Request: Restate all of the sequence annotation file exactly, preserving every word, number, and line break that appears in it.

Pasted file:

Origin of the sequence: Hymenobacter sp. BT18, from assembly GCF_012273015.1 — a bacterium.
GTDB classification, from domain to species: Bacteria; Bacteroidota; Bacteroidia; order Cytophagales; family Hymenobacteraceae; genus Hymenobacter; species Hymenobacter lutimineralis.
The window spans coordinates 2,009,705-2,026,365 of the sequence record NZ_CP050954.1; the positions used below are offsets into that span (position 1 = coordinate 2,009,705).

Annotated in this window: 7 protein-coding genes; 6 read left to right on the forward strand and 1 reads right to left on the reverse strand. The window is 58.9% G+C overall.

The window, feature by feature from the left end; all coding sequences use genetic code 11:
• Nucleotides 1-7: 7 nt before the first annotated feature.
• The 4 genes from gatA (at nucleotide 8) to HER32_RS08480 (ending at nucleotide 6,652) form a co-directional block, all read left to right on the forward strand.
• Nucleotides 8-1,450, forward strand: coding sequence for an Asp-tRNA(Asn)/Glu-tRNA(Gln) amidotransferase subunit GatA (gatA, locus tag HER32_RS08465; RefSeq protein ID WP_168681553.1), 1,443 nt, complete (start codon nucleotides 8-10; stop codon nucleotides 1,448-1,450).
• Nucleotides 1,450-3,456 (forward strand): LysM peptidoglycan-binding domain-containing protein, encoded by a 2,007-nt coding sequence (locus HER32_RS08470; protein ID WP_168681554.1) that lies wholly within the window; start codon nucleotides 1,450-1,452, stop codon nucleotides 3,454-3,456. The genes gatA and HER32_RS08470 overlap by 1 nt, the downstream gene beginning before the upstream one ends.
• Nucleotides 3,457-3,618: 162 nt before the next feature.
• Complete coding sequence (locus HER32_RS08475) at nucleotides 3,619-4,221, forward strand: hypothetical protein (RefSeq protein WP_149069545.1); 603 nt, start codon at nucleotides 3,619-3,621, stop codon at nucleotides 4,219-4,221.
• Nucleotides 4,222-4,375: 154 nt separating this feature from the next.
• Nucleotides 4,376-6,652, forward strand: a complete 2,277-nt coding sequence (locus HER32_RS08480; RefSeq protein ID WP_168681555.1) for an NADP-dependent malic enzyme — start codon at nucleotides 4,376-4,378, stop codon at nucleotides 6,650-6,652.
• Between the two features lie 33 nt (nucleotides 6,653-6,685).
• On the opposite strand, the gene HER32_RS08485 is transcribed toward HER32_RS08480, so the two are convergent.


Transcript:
Origin of the sequence: Hymenobacter sp. BT18, from assembly GCF_012273015.1 — a bacterium.
GTDB classification, from domain to species: Bacteria; Bacteroidota; Bacteroidia; order Cytophagales; family Hymenobacteraceae; genus Hymenobacter; species Hymenobacter lutimineralis.
The window spans coordinates 2,009,705-2,026,365 of the sequence record NZ_CP050954.1; the positions used below are offsets into that span (position 1 = coordinate 2,009,705).

Annotated in this window: 7 protein-coding genes; 6 read left to right on the forward strand and 1 reads right to left on the reverse strand. The window is 58.9% G+C overall.

The window, feature by feature from the left end; all coding sequences use genetic code 11:
• Nucleotides 1-7: 7 nt before the first annotated feature.
• The 4 genes from gatA (at nucleotide 8) to HER32_RS08480 (ending at nucleotide 6,652) form a co-directional block, all read left to right on the forward strand.
• Nucleotides 8-1,450, forward strand: coding sequence for an Asp-tRNA(Asn)/Glu-tRNA(Gln) amidotransferase subunit GatA (gatA, locus tag HER32_RS08465; RefSeq protein ID WP_168681553.1), 1,443 nt, complete (start codon nucleotides 8-10; stop codon nucleotides 1,448-1,450).
• Nucleotides 1,450-3,456 (forward strand): LysM peptidoglycan-binding domain-containing protein, encoded by a 2,007-nt coding sequence (locus HER32_RS08470; protein ID WP_168681554.1) that lies wholly within the window; start codon nucleotides 1,450-1,452, stop codon nucleotides 3,454-3,456. The genes gatA and HER32_RS08470 overlap by 1 nt, the downstream gene beginning before the upstream one ends.
• Nucleotides 3,457-3,618: 162 nt before the next feature.
• Complete coding sequence (locus HER32_RS08475) at nucleotides 3,619-4,221, forward strand: hypothetical protein (RefSeq protein WP_149069545.1); 603 nt, start codon at nucleotides 3,619-3,621, stop codon at nucleotides 4,219-4,221.
• Nucleotides 4,222-4,375: 154 nt separating this feature from the next.
• Nucleotides 4,376-6,652, forward strand: a complete 2,277-nt coding sequence (locus HER32_RS08480; RefSeq protein ID WP_168681555.1) for an NADP-dependent malic enzyme — start codon at nucleotides 4,376-4,378, stop codon at nucleotides 6,650-6,652.
• Between the two features lie 33 nt (nucleotides 6,653-6,685).
• On the opposite strand, the gene HER32_RS08485 is transcribed toward HER32_RS08480, so the two are convergent.